In the first case, the main principle behind the invention is the compensation of the critical current (Ic) reduction, due for example to the magnetic field, by locally enhancing the critical current density of the superconductor. The resulting overall increase of the device's critical current Ic yields a reduction of the hysteretic (or AC) losses of the device.

In the second case, the overall AC magnetization losses may be reduced by modifying the critical current density distribution across the device. The critical current density distribution may be modified such that the AC magnetization losses in some parts of the device are reduced, possibly at the price of increasing the AC magnetization losses in other parts of the device. For example, the width of the filament(s) of a striated conductor may be decreased in the central region of the conductor at the price of increasing the width of the filament(s) at the ends of the conductor. It has been found out, that due to the non-linear behavior of the superconducting material, the reduction of the losses may be larger than its increase, leading to an overall reduction of the AC magnetization losses.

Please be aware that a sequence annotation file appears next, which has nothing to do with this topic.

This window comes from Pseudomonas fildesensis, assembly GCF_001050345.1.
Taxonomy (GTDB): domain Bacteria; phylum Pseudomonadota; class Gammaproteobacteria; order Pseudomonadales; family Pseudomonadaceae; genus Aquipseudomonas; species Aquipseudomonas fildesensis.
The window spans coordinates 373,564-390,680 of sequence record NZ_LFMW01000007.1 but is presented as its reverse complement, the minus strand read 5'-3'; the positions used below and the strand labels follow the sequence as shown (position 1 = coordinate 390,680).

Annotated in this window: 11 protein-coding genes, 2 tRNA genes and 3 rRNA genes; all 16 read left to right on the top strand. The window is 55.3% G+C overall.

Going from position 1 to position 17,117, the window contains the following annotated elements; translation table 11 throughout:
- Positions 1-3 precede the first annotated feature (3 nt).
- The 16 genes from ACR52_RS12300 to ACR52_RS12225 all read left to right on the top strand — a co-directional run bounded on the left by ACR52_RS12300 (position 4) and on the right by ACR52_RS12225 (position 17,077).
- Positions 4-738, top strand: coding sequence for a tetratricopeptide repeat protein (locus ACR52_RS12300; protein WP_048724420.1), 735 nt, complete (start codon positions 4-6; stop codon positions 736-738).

In the following, the above mentioned cases will be explained in more detail:

The determination of the critical current in superconducting coils is addressed for example by Zhang et al. in the paper “Study of second generation, high-temperature superconducting coils: Determination of critical current”, published in Journal of Applied Physics, 2012, 111. According to Norris W. T. “Calculation of hysteresis losses in hard superconductors carrying ac: isolated conductors and edges of thin sheets”, published in Journal of Physics D: Applied Physics, 1970, 3, 489, the AC loss in a superconducting thin strip is proportional to where